Testing, testing everywhere.

This is no way to run a railroad — or a state education system.

In recent weeks, problems with the Florida Standards Assessment writing test made headlines. Schools in Escambia and Santa Rosa counties reported problems and testing was suspended for a time.

After nearly three days of complaints from district across the state about the technical problems that plagued the online-only test, state officials announced that hackers are believed to be at the root of problems. The FDLE is investigating, but there has been no public word on progress since the news conference.

That’s not good business, friends. What makes it worse is that this isn’t the first time technology has failed our children and their teachers this school year.

Back in September, the state announced the Florida Assessments for Instruction in Reading (FAIR) would not be given statewide for children in grade K-2. In Escambia County, the test was given to determine kindergarten readiness.

Why, pray tell?

The gory details are all here, but here is the bottom line. The test used to be pencil and paper. This year, it was all electronic.

Subs were needed to cover classroom time while teachers administered the test. Some districts’ computer systems couldn’t handle the demands of the test. Results wouldn’t upload, etc. etc. etc.

So when will we know how well prepared this year’s kindergarteners were when they came through the schoolhouse door?

Bruce Watson, executive director of the Escambia County Early Learning Coalition, says he has been told it will be sometime in May before the state will have kindergarten readiness scores.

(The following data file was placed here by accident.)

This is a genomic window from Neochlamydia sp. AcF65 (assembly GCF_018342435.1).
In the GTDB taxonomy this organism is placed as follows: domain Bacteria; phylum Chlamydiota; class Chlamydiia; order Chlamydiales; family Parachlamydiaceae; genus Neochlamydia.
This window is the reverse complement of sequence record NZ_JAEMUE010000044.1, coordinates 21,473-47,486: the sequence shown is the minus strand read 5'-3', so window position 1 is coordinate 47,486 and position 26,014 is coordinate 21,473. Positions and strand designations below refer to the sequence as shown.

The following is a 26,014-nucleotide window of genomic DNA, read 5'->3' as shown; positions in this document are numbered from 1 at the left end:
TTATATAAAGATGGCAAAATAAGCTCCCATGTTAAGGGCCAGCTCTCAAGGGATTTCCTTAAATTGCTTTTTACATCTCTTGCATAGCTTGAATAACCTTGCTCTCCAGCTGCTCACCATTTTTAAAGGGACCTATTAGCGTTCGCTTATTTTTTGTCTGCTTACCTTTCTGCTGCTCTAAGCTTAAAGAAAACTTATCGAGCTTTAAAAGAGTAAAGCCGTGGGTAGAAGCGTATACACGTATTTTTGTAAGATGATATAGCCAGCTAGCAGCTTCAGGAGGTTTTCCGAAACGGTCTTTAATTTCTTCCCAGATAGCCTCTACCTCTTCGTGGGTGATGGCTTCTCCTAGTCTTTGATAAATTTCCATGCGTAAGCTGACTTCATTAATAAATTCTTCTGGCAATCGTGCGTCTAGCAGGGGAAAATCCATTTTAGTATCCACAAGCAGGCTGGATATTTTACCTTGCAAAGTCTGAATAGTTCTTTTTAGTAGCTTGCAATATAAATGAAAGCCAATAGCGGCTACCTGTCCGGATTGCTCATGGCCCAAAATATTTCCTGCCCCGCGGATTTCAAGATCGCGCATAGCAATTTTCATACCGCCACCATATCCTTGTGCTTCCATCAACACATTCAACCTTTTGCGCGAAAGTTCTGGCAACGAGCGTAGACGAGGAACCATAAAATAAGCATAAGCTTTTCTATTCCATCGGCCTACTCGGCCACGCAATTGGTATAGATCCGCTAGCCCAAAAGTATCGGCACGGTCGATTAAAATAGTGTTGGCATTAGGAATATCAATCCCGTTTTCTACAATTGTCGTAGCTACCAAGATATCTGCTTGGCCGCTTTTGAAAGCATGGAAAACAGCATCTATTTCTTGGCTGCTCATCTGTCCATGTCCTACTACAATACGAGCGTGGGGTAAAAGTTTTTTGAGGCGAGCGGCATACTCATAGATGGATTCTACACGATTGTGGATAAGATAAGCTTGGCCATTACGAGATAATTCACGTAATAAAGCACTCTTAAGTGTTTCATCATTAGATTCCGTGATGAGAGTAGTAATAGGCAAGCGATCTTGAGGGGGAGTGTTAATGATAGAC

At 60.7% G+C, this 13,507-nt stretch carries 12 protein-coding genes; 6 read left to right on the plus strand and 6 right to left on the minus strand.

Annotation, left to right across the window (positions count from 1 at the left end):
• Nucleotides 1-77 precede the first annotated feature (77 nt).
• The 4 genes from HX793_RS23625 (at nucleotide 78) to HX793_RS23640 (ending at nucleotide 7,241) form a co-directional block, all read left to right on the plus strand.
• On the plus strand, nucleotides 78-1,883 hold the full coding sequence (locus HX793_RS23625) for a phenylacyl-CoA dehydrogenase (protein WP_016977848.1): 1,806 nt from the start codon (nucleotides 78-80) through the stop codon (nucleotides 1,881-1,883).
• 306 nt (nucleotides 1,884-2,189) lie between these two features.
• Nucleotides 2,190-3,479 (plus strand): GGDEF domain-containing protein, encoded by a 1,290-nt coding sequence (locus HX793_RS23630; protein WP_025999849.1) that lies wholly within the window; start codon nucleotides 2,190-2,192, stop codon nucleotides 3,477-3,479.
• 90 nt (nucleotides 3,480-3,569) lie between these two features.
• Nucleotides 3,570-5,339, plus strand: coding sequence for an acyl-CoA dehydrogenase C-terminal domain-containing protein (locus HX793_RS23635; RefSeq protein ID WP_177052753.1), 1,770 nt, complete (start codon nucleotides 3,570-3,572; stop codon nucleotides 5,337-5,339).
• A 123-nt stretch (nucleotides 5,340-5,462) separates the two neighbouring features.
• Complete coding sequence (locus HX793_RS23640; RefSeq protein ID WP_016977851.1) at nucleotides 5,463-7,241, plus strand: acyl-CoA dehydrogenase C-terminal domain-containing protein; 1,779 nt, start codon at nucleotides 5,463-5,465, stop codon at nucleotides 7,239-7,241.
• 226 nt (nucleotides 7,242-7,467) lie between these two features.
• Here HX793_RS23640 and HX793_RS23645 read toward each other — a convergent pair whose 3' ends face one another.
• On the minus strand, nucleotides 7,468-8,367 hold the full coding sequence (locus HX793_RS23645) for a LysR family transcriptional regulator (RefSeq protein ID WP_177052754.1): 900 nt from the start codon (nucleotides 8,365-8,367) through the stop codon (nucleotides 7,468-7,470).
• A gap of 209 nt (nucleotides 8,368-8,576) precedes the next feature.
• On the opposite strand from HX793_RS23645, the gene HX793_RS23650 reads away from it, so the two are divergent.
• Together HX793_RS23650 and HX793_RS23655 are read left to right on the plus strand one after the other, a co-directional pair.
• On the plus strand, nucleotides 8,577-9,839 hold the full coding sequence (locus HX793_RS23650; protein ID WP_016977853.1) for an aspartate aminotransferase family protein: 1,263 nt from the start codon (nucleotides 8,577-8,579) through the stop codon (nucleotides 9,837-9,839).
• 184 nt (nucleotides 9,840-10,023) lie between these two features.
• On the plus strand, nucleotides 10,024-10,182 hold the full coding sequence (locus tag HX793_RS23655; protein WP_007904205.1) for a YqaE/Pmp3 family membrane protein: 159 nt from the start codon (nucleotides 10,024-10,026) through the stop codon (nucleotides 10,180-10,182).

You can search the readiness scores of VPK providers here.

And when those scores do come out, there will be a catch — as there so often seems to be with state education data.

These scores will be based on half of the information available in previous years, so they won’t be a strict apple-to-apples comparison.

This is how it starts.

When the FCAT was in its glory days, tinkering with the testing formula started small. Add writing. Add learning gains. Add science. Before long, the test had been so altered — the bar for “passing” fiddled with so prodigiously — that year-to-year comparisons became almost meaningless.

State lawmakers are falling all over themselves at this very moment to claim they are “easing the burden of testing” on our children by eliminating one test for high school juniors and culling the field of end-of-course tests.

To hear Tallahassee tell it, the scales have fallen from their eyes. They have heard the cries of parents, teachers and students over these last 15 years about overtesting.

They will sacrifice no more children on the false altar of “accountability” using measurements that are not consistent year over year.

And on the other hand, they marched students into a new testing system that has not been tested in the field — and apparently, is vulnerable to cyberattack.

Does that sound like seeing the light to you?

Originally published March 18, 2015.